Northrop Grumman to operate man-hunting radar system for manned and unmanned aircraft operations in Afghanistan
REDSTONE ARSENAL, Ala., 22 Dec. 2013. Airborne radar experts at the Northrop Grumman Corp. Electronic Systems segment in Linthicum, Md., will continue to operate and support a system designed to detect and follow people traveling on foot, as well as moving land vehicles, under terms of a $65.3 million contract modification.
Northrop Grumman will do the work on the U.S. Army's Vehicle and Dismount Exploitation Radar (VADER) system. Awarding the contract were officials of the Army Contracting Command at Redstone Arsenal, Ala. The VADER man-hunting radar is for manned aircraft and unmanned aerial vehicles (UAVs).
The contract calls for Northrop Grumman operate and sustain the VADER system now deployed in theater. The Army has been operating three VADER man-hunting radar systems -- two in Afghanistan and one in the U.S.
VADER can be operated from manned fixed-wing aircraft such as the twin-engine Britten-Norman Islander, on which the company flight-tested VADER in 2008, as well as on the General Atomics MQ-1C Grey Eagle UAV.
VADER is designed to track vehicles and foot traffic over a wide area from UAVs and manned aircraft, and provide Army ground commanders with real-time ground moving target indicator (GMTI) data and synthetic aperture radar (SAR) imagery.
A Tactical Common Data Link (TCDL) transmits VADER data to an exploitation ground station with the remote radar control, mission planning, and exploitation equipment.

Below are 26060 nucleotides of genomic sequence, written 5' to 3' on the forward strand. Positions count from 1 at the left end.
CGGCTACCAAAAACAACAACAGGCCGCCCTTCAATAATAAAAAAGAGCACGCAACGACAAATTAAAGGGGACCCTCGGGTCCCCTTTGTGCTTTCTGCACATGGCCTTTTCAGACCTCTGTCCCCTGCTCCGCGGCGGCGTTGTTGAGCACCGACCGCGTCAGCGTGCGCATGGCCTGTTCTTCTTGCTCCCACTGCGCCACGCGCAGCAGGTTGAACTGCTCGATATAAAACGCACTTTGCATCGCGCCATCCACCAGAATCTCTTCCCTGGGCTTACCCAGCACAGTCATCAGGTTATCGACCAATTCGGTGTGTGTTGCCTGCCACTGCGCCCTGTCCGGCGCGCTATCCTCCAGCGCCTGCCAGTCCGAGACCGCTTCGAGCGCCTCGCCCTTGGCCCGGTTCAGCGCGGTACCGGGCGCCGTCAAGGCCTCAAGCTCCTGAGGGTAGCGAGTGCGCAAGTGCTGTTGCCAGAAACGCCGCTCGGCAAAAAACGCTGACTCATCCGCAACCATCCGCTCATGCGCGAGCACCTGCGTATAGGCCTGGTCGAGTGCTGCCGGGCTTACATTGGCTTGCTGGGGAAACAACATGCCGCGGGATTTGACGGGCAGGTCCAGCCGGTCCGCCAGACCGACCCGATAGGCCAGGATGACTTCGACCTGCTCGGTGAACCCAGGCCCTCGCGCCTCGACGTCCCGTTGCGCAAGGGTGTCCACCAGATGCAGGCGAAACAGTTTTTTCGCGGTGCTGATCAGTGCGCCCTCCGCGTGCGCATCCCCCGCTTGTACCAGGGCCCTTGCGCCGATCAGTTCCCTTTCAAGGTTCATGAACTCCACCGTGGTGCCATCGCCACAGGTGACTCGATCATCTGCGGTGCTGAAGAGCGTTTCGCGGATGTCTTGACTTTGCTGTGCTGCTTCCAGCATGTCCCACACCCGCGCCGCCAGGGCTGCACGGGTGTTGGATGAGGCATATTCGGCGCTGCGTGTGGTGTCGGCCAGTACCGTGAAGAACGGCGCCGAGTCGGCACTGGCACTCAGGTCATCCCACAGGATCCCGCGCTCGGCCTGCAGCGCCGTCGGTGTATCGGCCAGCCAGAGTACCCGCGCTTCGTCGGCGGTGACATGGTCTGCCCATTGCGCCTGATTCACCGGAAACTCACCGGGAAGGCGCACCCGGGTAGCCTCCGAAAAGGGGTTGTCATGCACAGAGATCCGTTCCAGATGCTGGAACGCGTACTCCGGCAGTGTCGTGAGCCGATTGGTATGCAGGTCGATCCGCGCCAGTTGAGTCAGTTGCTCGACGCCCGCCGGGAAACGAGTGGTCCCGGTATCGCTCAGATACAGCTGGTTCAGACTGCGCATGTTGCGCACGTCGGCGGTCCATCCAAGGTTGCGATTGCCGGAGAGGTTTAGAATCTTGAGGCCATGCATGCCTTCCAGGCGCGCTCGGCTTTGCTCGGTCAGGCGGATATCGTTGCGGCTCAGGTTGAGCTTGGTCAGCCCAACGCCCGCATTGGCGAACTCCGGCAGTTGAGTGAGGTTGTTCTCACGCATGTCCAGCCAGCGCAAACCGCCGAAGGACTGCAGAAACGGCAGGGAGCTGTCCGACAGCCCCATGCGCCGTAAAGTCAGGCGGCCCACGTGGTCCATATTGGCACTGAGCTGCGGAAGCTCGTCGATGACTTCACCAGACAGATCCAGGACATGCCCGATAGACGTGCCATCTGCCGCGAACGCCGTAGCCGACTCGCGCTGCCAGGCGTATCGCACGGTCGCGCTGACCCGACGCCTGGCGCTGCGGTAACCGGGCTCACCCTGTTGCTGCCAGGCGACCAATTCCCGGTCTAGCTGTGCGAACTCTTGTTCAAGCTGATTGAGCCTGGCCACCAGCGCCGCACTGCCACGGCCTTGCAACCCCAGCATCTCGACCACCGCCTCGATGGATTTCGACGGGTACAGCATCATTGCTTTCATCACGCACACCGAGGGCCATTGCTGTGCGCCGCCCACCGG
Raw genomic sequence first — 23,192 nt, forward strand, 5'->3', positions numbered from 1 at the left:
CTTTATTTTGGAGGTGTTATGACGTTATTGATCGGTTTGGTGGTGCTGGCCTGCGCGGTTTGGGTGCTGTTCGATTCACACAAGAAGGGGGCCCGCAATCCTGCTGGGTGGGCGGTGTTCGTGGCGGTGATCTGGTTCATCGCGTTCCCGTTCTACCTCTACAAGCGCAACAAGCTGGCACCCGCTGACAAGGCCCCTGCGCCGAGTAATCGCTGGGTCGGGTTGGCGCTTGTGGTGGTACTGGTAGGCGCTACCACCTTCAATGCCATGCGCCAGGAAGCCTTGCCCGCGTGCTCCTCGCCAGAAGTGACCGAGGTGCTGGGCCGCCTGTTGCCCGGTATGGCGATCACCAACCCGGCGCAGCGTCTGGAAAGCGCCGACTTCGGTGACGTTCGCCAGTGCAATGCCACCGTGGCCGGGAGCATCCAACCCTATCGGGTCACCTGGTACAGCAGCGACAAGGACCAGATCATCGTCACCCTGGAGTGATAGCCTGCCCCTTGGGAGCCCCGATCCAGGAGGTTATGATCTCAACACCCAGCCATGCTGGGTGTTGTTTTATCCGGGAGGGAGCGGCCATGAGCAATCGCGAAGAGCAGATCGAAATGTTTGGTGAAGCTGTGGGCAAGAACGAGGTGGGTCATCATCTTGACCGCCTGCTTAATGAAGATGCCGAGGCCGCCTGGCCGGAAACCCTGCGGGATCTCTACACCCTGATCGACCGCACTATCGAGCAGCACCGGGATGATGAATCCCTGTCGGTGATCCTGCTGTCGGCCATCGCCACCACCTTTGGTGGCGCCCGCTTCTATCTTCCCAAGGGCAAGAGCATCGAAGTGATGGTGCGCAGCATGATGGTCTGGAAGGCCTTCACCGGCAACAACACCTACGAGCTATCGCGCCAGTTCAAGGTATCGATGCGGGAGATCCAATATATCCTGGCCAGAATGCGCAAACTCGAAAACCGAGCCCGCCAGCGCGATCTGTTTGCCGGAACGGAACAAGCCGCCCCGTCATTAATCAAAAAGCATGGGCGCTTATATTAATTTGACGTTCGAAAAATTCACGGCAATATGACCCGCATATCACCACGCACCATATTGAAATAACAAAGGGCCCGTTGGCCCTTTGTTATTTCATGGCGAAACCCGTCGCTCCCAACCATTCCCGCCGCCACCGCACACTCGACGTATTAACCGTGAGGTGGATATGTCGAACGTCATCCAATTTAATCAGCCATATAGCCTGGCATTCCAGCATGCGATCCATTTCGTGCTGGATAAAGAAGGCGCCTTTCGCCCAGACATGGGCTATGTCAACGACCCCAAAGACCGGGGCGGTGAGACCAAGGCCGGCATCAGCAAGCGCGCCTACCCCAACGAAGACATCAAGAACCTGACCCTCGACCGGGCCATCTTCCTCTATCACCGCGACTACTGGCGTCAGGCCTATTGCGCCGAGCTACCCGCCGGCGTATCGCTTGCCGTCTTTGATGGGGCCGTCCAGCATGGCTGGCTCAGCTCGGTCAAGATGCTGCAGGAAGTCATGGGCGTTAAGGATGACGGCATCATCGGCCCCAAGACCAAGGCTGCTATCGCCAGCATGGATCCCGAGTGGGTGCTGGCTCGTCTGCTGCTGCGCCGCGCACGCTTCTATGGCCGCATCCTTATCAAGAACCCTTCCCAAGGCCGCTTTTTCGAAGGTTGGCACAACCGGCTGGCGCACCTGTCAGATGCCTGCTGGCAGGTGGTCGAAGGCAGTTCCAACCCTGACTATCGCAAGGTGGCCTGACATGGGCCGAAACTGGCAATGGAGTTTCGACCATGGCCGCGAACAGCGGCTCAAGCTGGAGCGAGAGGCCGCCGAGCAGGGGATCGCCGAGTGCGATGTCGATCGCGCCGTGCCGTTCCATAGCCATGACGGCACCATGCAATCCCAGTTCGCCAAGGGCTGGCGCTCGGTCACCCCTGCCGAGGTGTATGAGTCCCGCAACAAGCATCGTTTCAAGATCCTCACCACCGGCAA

Northrop Grumman initially won the VADER development contract in 2006. The project has sponsorship from Joint Improvised Explosive Device Defeat Office (JIEDDO), the Defense Advanced Research Projects Agency (DARPA), and the Defense Microelectronics Activity (DMEA), as well as from the Army Intelligence and Information Warfare Directorate.
VADER's exploitation suite includes the DARPA NetTrack tool for persistent reconnaissance, surveillance, tracking, and targeting of evasive vehicles and people moving on foot in cluttered environments.
The system operates in two modes: as a synthetic aperture radar for high-resolution still images, and as a real-time ground moving target indicator for detecting and tracking moving targets-particularly moving vehicles and humans on foot.
The overall idea of the VADER system is to detect teams planting improvised explosive devices (IEDs) to destroy or damage U.S. military vehicles and personnel. VADER also has been demonstrated to track animals and boats.
The VADER's ground moving target indicators detect the Doppler shift that moving objects produce in radar return signals, Northrop Grumman officials say. Doppler shift is a change in the frequency of the radar return caused by the motion of the target. Because there is no shift caused by stationary objects, the shift reveals moving objects.
VADER transmits processed signals from the aircraft to ground stations, where operators can view still, high-contrast, black-and-white synthetic aperture radar images, or moving targets displayed as dots on a map.
On the current contract Northrop Grumman will do the work in Linthicum Heights, Md., Hagerstown, Md., and Afghanistan, and should be finished by the end of 2014.